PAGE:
Death the Leveller
[Extract from the poem by James Shirley. (1596–1666)]
“The glories of our blood and state, are shadows, not substantial things;
There is no armour against Fate; death lays his icy hand on kings:
Sceptre and Crown must tumble down and in the dust be equal made
With the poor crookèd scythe and spade.”
On April 2nd last year (2014) here on Thurles.Info we featured a Video Blog, asking the question “Are we Neglecting Tipperary’s National Heritage?”. We highlighted in that particular feature, the neglect of St Mary’s Graveyard here in Thurles, in which numerous individuals of national and county historical importance have, in the past, been laid to rest.
Now one year later, following planning and debate, work has finally begun, using voluntary labour and the valued assistance of Tús Community Work Placement Initiative members, led by supervisors Mr Tony Lanigan, Mr Maurice Leahy and Mr Michael Carey.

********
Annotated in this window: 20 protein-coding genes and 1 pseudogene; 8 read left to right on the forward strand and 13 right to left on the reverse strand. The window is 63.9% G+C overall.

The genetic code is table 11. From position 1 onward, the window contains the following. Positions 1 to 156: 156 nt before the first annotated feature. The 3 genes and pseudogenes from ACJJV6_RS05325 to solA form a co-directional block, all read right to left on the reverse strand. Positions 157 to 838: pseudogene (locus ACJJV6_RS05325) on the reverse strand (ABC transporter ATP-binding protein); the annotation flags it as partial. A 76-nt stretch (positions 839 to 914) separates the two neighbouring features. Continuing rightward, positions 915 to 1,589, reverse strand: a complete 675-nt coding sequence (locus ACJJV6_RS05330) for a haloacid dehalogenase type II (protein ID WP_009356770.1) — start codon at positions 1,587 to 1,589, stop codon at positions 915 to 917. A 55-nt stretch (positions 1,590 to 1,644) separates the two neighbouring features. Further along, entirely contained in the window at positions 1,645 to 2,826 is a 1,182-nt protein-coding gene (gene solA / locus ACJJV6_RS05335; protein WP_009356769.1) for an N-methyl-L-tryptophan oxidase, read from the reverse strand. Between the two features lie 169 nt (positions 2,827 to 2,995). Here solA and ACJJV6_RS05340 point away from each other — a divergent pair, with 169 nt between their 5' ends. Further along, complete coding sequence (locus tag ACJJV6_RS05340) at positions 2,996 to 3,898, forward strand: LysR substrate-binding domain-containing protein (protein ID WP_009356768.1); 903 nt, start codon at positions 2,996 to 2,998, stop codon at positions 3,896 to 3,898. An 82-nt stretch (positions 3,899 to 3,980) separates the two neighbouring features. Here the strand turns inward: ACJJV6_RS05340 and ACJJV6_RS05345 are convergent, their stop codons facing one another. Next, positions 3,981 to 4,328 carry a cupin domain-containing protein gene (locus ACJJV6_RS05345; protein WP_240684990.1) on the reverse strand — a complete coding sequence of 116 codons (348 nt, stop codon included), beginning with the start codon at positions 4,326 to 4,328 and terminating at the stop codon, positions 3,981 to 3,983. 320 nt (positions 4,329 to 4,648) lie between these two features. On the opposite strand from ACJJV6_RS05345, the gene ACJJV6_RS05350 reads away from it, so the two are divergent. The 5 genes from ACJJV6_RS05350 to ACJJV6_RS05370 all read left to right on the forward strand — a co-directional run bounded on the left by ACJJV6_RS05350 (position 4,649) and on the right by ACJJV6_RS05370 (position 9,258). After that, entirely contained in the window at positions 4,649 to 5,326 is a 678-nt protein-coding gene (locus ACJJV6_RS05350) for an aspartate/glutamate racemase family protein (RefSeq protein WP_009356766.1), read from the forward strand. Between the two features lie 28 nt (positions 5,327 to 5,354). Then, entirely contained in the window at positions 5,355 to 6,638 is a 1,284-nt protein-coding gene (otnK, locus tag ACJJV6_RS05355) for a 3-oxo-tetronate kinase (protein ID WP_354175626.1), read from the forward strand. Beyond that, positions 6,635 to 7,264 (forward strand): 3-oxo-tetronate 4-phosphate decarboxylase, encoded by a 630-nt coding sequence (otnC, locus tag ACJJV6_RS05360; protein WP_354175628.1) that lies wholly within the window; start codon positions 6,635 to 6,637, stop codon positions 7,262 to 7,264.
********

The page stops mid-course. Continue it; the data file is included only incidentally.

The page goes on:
This project, now ongoing, together with those involved, have been extremely careful to ensure that this historic burial ground is respected in full, firstly, with regards to the rights of living family members of those deceased, and secondly, the rules already put in place by the Heritage Council with regard to the Guidance for the Care, Conservation and Recording of Historic Graveyards.
A partial planting programme began last November (2014) with the support and supervision of North Tipperary Co Council officials, Mr Michael Ryan (Administrator) and Mr Seamus Hanafin (Co.Councillor), under the direction of Dr Aine Lynch, latter a Conservation Ranger with the Irish National Parks and Wildlife Service (NPWS).